Clifford Chance ups trainee pay packets by 3.5%

By on

Despite generous pay boost for NQs, there is no guarantee they will receive it


Elite Canary Wharf-based outfit Clifford Chance has finally revealed its 2016 pay increases, upping trainee pay packets by a modest 3.5%.

Young lawyers in the first-year of their training contract will now walk away with £43,500, up from £42,000, while those a year ahead will take home £49,000, up from £47,300.

However, the corporate giant, who offer around 100 training contracts annually, is remaining silent on whether base salaries for newly qualified (NQ) lawyers, which currently stand at £70,000, are to be upped.

Instead, the firm revealed that fixed bonuses, which the “vast majority” of its junior lawyer talent would receive, will be upped, taking NQ pay packets to a very competitive £85,000. In short, the bonus boost by Clifford Chance may appear generous but there is no guarantee that their lawyers will actually receive it.

Those with one year post-qualification experience (PQE) will now walk away with up to £95,000 including bonus, up from £75,500 without bonus. “Good” performing two PQEs will pocket an average of £100,000, and “excellent” ones — who presumably never leave the office — will earn an average of £119,000.

London managing partner David Bickerton said:

In the ‘early years’ (NQ and PQE1) we expect our lawyers to work hard to develop the skills and good habits of an exceptional lawyer so their contribution is assessed on the basis of whether or not they are acquiring these skills and habits. At these levels, lawyers receive a salary and a binary bonus. If the lawyer is developing the skills and habits they will require they will receive the binary bonus, so the vast majority of junior lawyers will receive it.

Pub bragging rights are now firmly with the trainees of Clifford Chance.

The modest pay increase sees those in their first year leap above their Anglo-German counterparts at Freshfields by a full £500, taking them to the top of the magic circle pay league table. The same goes for those in their second year who are now pocketing £49,000 — a full £1000 more than nearest rivals Freshfields — and are consequently the best paid trainees at their level within the magic circle.

Last month Freshfields revealed a staggering NQ salary increase of 26% to £85,000, and earlier this year fellow magic circle outfit Linklaters upped pay for its junior lawyer talent to £81,000. Yet to announce a 2016 pay increase, Allen & Overy NQs currently pocket £78,500. Meanwhile, Slaughter and May revealed a muted pay increase of just 2% to £71,500 last month.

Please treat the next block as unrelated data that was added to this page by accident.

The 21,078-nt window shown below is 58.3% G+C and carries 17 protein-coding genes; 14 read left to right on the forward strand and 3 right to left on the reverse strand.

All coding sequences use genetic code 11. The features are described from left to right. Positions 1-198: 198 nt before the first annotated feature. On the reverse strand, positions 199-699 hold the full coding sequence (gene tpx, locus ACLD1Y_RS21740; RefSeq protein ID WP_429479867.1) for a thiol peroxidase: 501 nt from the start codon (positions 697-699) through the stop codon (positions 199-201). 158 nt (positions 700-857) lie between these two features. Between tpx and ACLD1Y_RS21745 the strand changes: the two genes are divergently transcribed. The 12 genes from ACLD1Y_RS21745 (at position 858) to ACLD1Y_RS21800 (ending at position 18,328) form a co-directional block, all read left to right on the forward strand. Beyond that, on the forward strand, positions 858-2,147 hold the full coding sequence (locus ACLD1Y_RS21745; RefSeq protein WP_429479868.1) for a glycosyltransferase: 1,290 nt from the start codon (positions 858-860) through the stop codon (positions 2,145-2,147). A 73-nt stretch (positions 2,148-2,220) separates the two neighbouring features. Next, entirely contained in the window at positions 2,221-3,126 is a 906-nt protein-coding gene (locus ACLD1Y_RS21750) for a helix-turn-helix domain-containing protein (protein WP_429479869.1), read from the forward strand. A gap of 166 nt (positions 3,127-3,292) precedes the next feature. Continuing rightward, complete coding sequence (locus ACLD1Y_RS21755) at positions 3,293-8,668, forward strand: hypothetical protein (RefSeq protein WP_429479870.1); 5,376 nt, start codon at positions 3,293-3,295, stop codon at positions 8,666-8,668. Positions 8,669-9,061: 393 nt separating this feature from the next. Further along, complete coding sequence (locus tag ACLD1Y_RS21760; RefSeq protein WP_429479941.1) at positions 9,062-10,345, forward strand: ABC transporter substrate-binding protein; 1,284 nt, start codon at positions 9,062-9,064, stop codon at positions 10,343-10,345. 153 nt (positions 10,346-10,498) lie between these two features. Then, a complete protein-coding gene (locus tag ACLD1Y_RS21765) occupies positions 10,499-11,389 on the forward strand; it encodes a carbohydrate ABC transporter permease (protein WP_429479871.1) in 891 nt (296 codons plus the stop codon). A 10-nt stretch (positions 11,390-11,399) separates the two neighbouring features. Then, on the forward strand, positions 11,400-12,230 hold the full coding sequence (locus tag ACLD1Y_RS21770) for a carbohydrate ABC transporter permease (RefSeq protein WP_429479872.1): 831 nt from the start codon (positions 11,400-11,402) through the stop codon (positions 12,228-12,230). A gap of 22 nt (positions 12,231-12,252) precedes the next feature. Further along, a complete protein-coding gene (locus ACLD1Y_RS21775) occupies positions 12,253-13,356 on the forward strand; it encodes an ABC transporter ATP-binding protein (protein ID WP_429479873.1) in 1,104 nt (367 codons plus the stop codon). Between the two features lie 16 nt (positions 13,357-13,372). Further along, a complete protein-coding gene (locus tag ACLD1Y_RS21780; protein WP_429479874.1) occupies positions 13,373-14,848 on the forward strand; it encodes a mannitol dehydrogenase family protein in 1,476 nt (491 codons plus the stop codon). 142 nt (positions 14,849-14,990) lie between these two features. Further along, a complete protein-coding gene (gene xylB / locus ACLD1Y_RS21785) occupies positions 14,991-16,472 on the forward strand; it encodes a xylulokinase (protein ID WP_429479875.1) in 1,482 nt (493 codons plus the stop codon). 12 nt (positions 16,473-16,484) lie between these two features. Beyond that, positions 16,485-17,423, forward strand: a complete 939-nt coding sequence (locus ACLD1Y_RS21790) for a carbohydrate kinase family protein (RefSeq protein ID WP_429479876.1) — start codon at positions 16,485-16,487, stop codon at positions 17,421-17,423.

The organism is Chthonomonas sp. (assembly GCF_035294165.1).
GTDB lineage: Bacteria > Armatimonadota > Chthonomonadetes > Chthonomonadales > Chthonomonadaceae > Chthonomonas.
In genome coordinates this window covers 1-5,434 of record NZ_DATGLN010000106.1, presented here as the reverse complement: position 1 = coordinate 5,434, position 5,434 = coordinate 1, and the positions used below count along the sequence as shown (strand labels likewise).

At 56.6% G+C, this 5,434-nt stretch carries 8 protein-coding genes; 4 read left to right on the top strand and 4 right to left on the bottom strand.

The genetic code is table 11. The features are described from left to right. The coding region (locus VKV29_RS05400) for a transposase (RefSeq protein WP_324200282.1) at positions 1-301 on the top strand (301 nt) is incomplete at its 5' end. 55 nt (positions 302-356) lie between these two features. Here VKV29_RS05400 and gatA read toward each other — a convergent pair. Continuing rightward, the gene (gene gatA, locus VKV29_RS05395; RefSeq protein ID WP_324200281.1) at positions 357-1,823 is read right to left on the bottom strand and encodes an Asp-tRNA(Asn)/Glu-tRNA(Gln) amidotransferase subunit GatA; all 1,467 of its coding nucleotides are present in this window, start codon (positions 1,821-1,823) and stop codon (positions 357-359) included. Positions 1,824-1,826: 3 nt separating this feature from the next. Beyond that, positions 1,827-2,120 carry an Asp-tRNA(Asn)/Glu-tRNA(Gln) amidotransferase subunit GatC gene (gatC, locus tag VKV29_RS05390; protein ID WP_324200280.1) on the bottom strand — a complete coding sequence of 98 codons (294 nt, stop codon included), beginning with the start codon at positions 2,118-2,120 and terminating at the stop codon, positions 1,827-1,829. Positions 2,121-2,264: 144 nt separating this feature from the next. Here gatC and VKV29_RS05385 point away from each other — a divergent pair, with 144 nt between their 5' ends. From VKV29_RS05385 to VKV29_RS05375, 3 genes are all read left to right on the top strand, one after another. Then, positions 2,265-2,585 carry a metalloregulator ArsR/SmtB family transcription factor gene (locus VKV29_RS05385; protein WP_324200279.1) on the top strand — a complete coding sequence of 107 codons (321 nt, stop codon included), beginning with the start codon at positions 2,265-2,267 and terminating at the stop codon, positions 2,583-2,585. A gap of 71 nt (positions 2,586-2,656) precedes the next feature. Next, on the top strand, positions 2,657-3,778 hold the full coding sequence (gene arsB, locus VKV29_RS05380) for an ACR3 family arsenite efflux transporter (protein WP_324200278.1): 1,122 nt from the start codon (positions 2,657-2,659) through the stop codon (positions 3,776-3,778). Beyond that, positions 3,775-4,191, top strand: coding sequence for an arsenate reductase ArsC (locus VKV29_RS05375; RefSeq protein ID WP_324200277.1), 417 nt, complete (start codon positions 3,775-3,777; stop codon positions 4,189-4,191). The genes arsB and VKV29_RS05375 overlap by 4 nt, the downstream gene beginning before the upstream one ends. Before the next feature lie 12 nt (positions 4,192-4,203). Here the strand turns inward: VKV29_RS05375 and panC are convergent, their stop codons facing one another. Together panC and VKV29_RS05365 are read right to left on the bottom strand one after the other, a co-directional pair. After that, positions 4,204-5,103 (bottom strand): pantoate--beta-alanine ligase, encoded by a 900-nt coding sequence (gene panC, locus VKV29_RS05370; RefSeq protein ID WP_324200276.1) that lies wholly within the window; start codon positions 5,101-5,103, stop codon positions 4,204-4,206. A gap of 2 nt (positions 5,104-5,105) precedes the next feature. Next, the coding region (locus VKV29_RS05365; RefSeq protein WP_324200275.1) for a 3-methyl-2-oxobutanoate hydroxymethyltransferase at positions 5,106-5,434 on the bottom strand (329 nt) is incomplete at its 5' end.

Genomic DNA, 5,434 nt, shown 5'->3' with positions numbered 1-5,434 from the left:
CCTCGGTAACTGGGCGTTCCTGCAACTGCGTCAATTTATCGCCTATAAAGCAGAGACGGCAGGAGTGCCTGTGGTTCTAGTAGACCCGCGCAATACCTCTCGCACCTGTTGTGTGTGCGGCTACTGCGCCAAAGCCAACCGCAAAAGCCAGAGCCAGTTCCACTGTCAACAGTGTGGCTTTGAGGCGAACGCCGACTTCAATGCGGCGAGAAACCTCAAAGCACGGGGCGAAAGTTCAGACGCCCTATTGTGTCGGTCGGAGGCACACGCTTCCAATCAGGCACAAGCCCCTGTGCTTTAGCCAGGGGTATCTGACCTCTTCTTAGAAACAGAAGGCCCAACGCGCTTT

Skadden Associate

85k with bonus? My bonus is 85k – My secretaries salary is 85k with bonus


Boh Dear

Shhh… you’ll scare off the unicorns.



Sounds like a decent shop, them Skaddens. Any good in conveyancing wud u know?

Gazza from across the street is planning to sell his house so he can move down to Thailand since he loves the local poon so much, so he needs sum advice u know.



Loooooool troll


Skadden Secretary

I spit in his coffee.



Interesting that the US firms’ competitive advantage in London (salary) is being steadily eroded away. Of course, they are unable to raise them unilaterally as they are just lapdogs of the New York mothership (or Chicago/LA/etc. in limited cases) where USD160k has been the standard “NQ” salary for an age. Unless and until that increases, top US NQ salaries will stay around 100k and the MC is closing that gap rapidly.



There are whispers of a US market move to $190k though…



And that may happen, in which case the MC will have to move again accordingly.



How many hours a week (real time, not billable) does the average CC trainee work?



between 50 and 60 I would guess.



How many of those hours are spent picking out the latest dirty deposit from their supervising partner from the pool?


Charlotte Proudman.

Erm, more like 70 – 80 hours per week. Very talented, hard-working lawyers.

Good looking too.



I doubt that would be a fair average.


Charlie Proudman

What of – the hours or the looks?



From relatively recent personal experience – I would say they are likely to be spending in the region of 60-65 hours a week in the office (typical average day being 9.30 to 10ish) but that will vary greatly between departments and from time to time. No-one is likely to be getting out with less than a 50 hours week on a regular basis, and bad weeks will be 75 hours plus. 100 hour plus not unheard of, but relatively rare.


Comments are closed.